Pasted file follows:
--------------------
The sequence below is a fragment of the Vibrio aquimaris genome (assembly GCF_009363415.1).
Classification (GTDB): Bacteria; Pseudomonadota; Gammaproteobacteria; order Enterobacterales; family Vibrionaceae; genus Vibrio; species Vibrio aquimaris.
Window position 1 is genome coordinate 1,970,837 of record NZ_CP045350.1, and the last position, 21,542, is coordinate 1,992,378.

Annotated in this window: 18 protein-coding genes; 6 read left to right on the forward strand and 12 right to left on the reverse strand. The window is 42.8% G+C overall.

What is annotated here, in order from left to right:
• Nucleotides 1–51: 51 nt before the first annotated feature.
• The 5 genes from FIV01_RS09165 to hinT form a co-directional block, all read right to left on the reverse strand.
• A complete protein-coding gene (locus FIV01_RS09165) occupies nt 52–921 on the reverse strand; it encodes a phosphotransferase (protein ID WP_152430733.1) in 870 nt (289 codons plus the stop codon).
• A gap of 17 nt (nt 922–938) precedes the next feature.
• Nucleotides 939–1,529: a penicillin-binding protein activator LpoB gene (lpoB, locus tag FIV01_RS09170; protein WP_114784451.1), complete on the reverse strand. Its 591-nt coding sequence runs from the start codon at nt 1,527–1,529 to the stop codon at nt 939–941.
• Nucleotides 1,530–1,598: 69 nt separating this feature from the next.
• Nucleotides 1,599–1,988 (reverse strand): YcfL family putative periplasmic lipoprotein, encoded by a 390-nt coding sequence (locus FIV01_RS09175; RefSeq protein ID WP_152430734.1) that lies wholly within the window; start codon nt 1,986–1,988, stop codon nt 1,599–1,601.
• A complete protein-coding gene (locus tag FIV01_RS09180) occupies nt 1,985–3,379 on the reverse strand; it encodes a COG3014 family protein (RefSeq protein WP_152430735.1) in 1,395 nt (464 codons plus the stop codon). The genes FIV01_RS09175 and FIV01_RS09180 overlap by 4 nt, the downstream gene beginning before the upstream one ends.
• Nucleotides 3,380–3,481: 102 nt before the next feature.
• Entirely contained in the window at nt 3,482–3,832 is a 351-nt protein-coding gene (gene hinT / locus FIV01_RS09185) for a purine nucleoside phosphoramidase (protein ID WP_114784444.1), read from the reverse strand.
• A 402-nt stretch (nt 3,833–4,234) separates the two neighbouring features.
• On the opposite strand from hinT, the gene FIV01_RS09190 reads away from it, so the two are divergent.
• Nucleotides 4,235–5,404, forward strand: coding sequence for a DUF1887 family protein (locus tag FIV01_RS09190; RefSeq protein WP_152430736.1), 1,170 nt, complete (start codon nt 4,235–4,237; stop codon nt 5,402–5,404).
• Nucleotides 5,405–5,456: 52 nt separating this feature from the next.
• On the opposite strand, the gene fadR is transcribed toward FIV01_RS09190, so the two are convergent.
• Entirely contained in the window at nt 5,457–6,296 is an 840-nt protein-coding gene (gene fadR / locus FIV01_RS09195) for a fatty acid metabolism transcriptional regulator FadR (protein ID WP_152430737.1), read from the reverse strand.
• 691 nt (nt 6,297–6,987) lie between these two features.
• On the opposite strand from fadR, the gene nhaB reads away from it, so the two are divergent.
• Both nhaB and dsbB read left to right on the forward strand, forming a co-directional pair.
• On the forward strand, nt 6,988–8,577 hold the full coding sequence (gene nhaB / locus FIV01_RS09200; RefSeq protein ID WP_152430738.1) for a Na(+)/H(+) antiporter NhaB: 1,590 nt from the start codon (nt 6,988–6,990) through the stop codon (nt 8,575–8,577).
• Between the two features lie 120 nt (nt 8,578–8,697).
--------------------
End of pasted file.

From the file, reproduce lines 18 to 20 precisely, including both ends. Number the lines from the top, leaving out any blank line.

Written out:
• Nucleotides 4,235–5,404, forward strand: coding sequence for a DUF1887 family protein (locus tag FIV01_RS09190; RefSeq protein WP_152430736.1), 1,170 nt, complete (start codon nt 4,235–4,237; stop codon nt 5,402–5,404).
• Nucleotides 5,405–5,456: 52 nt separating this feature from the next.
• On the opposite strand, the gene fadR is transcribed toward FIV01_RS09190, so the two are convergent.